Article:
Beyond the cost-shifting, "there's a need for services that's not going to be met, there's no question about that," Sabatini said. While the cuts don't drop people from programs, they do limit new enrollments in some health programs.

For example, last week's budget package freezes at 3,135 the number of slots in a state program to provide help to frail seniors in their homes, with a goal of reducing the number of high-cost nursing home admissions, many paid by Medicare.

Before the cuts, the budget allowed 500 additional slots, at a cost of $1.5 million in state funds. According to the health department, there are about 2,700 people waiting to get into the program, although not all would qualify - about half of those who apply are eligible.

The cuts also lop off about a million dollars in funds to local health departments, which, in turn, are cutting programs.


For example, the Baltimore City Health Department said last week that it would eliminate a program that provides prenatal care and counseling to chronically ill or drug-addicted women and would not be able to offer as many drug treatment slots as had been planned.

Other cuts approved Wednesday hit those who provide health care, such as nursing homes and adult day programs. In general, they're not absolute cuts, but reductions or eliminations of inflation increases.

For example, the HMO-like managed care organizations (MCOs) that provide care for 400,000 Medicaid members, mostly children, will get 1 percentage point off their rate increase due in January, for projected savings of $3.5 million in state funds.

"That's a problem," said Carol Fanconi, health director for Advocates for Children and Youth. "The rates were set up to be actuarially sound, and we had a stable environment."

Lower compensation, she said, could lead MCOs to pull out of the program or to hold down rates to doctors, which in turn could mean fewer doctors will choose to serve Medicaid patients. Also, she said, MCOs might attempt to avoid higher-cost hospitals, making it difficult for patients to get specialized care.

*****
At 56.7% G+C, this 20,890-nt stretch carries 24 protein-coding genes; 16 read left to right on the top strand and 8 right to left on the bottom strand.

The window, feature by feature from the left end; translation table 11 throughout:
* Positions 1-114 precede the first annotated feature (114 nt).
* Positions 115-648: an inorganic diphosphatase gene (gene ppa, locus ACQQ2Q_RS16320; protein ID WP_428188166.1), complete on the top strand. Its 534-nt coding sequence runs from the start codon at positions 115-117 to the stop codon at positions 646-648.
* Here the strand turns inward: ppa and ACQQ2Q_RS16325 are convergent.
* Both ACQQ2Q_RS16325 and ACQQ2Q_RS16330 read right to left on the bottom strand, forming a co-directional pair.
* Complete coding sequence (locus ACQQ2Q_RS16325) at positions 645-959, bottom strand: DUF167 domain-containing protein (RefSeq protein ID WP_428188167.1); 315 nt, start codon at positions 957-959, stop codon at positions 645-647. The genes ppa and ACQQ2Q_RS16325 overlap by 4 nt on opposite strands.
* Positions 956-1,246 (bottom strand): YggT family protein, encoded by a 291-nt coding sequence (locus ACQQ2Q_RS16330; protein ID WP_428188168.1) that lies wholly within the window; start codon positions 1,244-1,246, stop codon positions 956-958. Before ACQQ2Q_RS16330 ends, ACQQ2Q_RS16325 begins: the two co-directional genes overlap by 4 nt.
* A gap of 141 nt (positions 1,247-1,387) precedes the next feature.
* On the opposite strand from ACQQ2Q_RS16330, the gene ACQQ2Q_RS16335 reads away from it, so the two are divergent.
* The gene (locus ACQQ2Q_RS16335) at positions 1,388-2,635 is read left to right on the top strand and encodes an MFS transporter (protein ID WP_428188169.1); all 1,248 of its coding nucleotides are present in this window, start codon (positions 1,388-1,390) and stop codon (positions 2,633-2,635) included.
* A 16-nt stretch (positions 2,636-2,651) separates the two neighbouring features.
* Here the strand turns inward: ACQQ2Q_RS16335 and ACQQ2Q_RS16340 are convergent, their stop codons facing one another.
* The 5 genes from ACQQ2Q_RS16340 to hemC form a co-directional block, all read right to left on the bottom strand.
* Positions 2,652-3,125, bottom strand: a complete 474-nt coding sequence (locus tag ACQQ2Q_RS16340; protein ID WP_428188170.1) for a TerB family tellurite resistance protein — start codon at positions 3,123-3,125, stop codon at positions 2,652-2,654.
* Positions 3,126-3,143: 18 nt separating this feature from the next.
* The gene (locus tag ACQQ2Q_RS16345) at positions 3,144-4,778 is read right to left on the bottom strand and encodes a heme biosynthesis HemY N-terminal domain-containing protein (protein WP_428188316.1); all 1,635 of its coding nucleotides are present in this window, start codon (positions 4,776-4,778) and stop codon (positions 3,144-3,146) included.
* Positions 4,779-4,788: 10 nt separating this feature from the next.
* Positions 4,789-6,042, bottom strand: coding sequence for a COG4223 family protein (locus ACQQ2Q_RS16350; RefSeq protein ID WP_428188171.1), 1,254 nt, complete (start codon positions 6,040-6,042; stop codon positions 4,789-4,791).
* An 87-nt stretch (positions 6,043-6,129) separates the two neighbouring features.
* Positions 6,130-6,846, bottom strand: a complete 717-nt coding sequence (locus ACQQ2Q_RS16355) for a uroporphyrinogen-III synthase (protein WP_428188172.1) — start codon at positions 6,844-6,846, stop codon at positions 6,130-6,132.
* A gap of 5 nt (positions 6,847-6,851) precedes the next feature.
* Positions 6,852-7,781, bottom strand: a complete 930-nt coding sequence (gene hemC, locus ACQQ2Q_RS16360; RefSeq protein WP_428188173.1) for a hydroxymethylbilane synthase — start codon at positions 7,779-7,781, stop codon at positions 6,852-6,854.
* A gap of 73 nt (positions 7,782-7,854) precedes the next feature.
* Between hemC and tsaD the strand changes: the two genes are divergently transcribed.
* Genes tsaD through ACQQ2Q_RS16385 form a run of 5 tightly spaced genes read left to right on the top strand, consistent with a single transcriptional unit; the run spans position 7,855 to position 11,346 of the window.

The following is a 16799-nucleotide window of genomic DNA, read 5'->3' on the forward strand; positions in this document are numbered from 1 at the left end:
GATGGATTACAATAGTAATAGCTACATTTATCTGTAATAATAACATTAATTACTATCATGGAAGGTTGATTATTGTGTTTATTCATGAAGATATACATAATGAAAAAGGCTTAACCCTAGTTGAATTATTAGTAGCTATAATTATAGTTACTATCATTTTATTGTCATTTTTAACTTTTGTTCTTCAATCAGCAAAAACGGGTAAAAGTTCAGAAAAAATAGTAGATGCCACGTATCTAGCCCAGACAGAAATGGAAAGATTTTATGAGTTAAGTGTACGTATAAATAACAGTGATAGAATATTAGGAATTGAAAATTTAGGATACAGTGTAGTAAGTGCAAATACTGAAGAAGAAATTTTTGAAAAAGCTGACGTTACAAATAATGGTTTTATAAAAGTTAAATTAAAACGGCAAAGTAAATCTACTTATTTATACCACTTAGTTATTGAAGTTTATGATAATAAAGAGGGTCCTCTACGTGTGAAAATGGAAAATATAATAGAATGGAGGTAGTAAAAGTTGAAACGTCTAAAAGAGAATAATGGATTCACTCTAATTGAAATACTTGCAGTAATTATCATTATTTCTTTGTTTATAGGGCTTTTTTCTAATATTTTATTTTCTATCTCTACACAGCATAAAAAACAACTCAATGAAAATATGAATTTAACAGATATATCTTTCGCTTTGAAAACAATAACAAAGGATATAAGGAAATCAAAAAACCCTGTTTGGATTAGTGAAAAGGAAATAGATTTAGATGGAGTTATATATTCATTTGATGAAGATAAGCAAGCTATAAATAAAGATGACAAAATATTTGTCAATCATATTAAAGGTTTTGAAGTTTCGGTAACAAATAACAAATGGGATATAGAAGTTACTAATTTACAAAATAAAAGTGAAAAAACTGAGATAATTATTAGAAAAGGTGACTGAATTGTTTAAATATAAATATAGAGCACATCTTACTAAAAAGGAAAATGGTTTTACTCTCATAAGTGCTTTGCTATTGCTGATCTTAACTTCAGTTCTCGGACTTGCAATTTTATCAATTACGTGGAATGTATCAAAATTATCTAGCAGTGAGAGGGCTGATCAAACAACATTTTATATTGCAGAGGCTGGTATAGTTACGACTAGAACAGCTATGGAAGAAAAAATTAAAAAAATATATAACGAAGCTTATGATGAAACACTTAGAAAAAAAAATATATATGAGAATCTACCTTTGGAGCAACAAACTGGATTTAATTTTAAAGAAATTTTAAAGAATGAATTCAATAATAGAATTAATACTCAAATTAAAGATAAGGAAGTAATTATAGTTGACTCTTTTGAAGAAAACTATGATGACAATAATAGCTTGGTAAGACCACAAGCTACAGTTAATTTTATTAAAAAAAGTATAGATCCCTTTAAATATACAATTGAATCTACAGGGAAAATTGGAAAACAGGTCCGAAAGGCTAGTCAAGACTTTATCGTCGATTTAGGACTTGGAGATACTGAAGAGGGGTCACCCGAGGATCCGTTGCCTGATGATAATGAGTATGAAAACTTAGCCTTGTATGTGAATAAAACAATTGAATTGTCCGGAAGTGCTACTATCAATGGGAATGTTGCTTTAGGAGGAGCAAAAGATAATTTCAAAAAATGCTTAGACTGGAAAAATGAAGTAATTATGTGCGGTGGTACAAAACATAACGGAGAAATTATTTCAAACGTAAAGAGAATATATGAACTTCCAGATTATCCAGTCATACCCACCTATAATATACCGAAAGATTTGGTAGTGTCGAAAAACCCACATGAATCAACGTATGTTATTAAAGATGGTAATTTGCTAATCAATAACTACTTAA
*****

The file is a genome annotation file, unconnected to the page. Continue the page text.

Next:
Laura Howell, state public policy director for the Alzheimer's Association, said she was worried that elimination of the inflation increase for adult day care providers, for a saving of $1.25 million in state funds, could make the service harder to find. "This is very important to us," she said. "Seventy-five percent of the care for people with Alzheimer's is provided at home, and these day programs are a critical resource for families who need a break."


The latest round of cuts will mean the Coordinating Center, a Millersville nonprofit that helps manage care for Medicaid patients with rare and expensive diseases, such as cystic fibrosis, will lose about $350,000 in Medicaid revenue, from its $4.5 million budget, said Barbara McCord, the center's communications director.

The latest cuts are in addition to cuts made earlier this year as the state worked through the budget process.

The center has reduced its staff, which is made up largely of nurses and social workers, from 73 to 65 by attrition, McCord said. She is afraid it will not be able to contact patients as often.

Sabatini said that while such case management theoretically can hold costs down, "the theory is not proven" for the rare-and-expensive case program. The latest round of cuts lopped $1 million from a $5 million program - which at 20 precent is one of the heaviest percentage cuts in the package.

In general, the health secretary said, reductions in planned reimbursements to health providers will have "a negative impact, but I'm confident we will not be cutting them below survival rates." (Rates that will keep them open.)